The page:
But the problem is that even the majority of renters show up to oppose new development (even if they are not quite as NIMBY as the owners). Affordability rationales can’t explain this opposition. Instead, as I summarized:
The economics of new construction partly explain this housing restriction. Construction has negative effects at the hyperlocal level, yet positive, but more diffuse, benefits in wider metropolitan regions. The inconveniences of building projects—from construction noise and traffic congestion to limited parking—motivate dedicated residents to voice their opposition at community board meetings. Meantime, a countervailing pro-development political force struggles to mobilize supportive residents.
This book does a great job of summarizing local complaints to new construction, that focuses on how these activities really have externalities on all locals (not just owners) through non-price channels. New construction is loud (some evidence here on noise affecting productivity), polluting, potentially takes away people’s views, and will add more residents who take up street parking. The possible “amenity” effects of neighborhood change may not be welcomed by new residents, who instead prefer the aesthetic character of the local area. Even if the benefits of new housing for the city overall are large enough to overcome these costs, the presence of these immediately discomforted residents may be enough to block construction, given the veto-points created by the local planning process.
Political Reform for NIMBYs
The concerns of local homeowners about new construction are, I think, actually legitimate. The problem is that our political system never gets around to actually solving that externality; and instead just allows actors to bury local projects under layers of procedural objections. But there are a lot of remedies here we could do which would better solve the issue:
Change the Political Actor to a Higher Level: In other words, preempt hyperlocal control and have the mayor (or the state) take control of zoning decisions. The idea is that politicians at that level are better placed to weigh both the costs as well as benefits of local zoning. Elsewhere in the world; setting zoning decisions at the provincial (Canada) or national (Japan) level seems to work well.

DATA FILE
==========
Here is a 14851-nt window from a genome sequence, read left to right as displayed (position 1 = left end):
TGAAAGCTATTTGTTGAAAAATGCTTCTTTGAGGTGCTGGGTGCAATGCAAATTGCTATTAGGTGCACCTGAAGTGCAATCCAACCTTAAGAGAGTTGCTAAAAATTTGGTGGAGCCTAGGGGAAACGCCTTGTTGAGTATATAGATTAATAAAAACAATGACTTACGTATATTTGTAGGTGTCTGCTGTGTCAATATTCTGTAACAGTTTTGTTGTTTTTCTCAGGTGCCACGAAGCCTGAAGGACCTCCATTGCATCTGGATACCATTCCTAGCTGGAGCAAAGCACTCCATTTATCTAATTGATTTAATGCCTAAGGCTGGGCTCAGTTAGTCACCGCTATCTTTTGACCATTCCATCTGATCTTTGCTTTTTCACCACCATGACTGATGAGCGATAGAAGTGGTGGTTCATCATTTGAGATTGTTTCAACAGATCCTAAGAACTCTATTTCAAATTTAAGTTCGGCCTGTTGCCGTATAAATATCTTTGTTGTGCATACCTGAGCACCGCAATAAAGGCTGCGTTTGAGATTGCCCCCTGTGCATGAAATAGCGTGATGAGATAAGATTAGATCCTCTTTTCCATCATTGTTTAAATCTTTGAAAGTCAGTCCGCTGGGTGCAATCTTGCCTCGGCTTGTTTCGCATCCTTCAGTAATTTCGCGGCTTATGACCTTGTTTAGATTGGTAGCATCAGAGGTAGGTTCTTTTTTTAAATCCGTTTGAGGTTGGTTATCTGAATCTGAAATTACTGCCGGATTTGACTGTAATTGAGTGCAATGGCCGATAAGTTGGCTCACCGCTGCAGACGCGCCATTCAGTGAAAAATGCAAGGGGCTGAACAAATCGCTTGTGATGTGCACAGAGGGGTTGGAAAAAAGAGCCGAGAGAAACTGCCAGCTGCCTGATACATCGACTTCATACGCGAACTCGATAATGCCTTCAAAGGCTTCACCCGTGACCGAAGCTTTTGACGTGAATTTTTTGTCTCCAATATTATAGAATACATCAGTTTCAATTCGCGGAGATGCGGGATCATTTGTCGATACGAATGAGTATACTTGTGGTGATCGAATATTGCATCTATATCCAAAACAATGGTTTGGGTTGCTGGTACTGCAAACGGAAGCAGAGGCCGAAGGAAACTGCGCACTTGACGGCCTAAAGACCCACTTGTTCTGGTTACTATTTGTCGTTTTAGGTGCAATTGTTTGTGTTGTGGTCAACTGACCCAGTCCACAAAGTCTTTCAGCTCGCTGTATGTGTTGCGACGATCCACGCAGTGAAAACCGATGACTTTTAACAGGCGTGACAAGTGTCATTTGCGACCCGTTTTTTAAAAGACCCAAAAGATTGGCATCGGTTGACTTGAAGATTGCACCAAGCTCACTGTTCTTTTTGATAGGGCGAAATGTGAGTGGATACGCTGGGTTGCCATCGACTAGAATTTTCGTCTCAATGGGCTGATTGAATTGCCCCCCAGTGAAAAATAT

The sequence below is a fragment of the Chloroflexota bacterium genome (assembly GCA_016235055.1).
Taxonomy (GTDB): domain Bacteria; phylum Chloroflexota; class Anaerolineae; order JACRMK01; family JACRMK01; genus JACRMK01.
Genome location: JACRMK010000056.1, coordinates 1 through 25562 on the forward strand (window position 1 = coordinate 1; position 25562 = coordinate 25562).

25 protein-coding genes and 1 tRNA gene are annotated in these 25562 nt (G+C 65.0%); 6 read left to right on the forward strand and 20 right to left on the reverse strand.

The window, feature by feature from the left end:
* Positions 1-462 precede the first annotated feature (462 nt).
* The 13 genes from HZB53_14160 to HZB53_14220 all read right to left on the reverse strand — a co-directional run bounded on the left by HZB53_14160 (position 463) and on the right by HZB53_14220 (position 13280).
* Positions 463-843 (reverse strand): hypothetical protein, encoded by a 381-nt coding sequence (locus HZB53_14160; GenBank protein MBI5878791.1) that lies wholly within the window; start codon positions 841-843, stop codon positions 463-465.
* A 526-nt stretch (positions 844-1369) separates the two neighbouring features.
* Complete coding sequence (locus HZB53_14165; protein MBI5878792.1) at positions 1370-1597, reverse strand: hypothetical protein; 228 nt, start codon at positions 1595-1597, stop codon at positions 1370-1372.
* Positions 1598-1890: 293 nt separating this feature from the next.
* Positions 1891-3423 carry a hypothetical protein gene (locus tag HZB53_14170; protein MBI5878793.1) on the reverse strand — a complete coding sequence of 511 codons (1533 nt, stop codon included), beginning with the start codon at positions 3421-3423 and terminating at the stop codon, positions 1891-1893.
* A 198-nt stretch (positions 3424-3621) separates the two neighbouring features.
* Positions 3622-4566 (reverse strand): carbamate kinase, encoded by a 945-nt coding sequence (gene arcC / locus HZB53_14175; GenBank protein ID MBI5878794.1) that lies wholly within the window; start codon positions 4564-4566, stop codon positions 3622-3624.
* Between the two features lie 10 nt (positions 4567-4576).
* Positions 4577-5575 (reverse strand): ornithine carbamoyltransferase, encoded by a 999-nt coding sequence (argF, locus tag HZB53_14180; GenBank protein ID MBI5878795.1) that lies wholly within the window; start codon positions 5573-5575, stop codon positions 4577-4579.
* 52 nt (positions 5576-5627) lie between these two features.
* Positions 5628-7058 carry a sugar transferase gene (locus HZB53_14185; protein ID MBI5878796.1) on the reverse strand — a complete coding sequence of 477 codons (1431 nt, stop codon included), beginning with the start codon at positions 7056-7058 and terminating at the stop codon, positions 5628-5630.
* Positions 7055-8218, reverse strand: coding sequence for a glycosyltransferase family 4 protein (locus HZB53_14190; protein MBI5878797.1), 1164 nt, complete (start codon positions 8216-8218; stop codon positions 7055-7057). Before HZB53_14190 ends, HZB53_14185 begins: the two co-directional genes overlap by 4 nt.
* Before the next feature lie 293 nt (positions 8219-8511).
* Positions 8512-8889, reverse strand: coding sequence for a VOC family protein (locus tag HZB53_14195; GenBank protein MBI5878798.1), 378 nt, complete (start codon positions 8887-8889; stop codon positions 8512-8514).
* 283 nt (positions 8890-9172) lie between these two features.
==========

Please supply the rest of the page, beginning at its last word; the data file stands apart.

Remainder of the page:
Tailor Restrictions more Narrowly to Nuisances: New construction making some noise? Developer has to work to reduce it. Rather than layers of studies or processes, just narrow injunctions to mitigate the externalities.
Coasian Side Bargains: No way to completely eliminate the nuisances posed by new construction? Have the developer cut a check to the neighbors, resulting in a Coasian side bargain (as Anup Malani suggests here). In practice, we already allow neighbors to complain and possibly block development, and shake down developers for side deals which may include alderman campaign contributions or affordable housing set asides. But we don’t really have a mechanism to just directly compensate any affected locals, which would result in a clear Pareto improvement and defang opposition to development.
Cap and Trade Housing: This one may be a little unsavory for housing fans, in that it really treats housing a pure nuisance. Under this system, local governments would be asked to produce feasible plans to increase housing, particularly in high demand areas. But they would be allowed to opt-out by swapping required density with other comparable areas in exchange for cash transfers. Chris Elmendorf points out that SB 50, a proposed housing law in California, already envisioned a way for a system like this to work. So Beverly Hills could remain low density, but only by paying for new housing construction somewhere else in LA.
The scale of our housing crisis has generated a huge potential for win-win deals. To take advantage of them, we need to balance the complaints of locals exposed to new construction, with the much broader (but diffuse) benefits for all. There are a ton of possible mechanisms here to do so, any of which would open up a lot more building and opportunity.
Natalia Emanuel and Emma Harrington have a nice paper suggesting that workers who go remotely are indeed more productive: but that those hired into remote positions directly were less productive. This suggests an important adverse selection behind remote work, helping to explain why employers have been reluctant to offer this in the past.
Sylvain Catherine and Constantine Yannelis argue that debt forgiveness is regressive across the distribution.
Interesting paper here on mitigating climate change risk.
Palo Alto spends $1 million on signs enforcing local RV bans, speaking of NIMBYs.